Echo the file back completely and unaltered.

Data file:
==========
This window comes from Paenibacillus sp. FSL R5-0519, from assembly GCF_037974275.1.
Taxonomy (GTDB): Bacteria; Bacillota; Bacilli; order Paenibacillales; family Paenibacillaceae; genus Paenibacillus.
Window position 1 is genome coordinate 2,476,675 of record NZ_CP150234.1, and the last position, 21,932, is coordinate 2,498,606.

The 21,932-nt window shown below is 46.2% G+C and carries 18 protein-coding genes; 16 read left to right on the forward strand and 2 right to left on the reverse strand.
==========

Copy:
This window comes from Paenibacillus sp. FSL R5-0519, from assembly GCF_037974275.1.
Taxonomy (GTDB): Bacteria; Bacillota; Bacilli; order Paenibacillales; family Paenibacillaceae; genus Paenibacillus.
Window position 1 is genome coordinate 2,476,675 of record NZ_CP150234.1, and the last position, 21,932, is coordinate 2,498,606.

The 21,932-nt window shown below is 46.2% G+C and carries 18 protein-coding genes; 16 read left to right on the forward strand and 2 right to left on the reverse strand.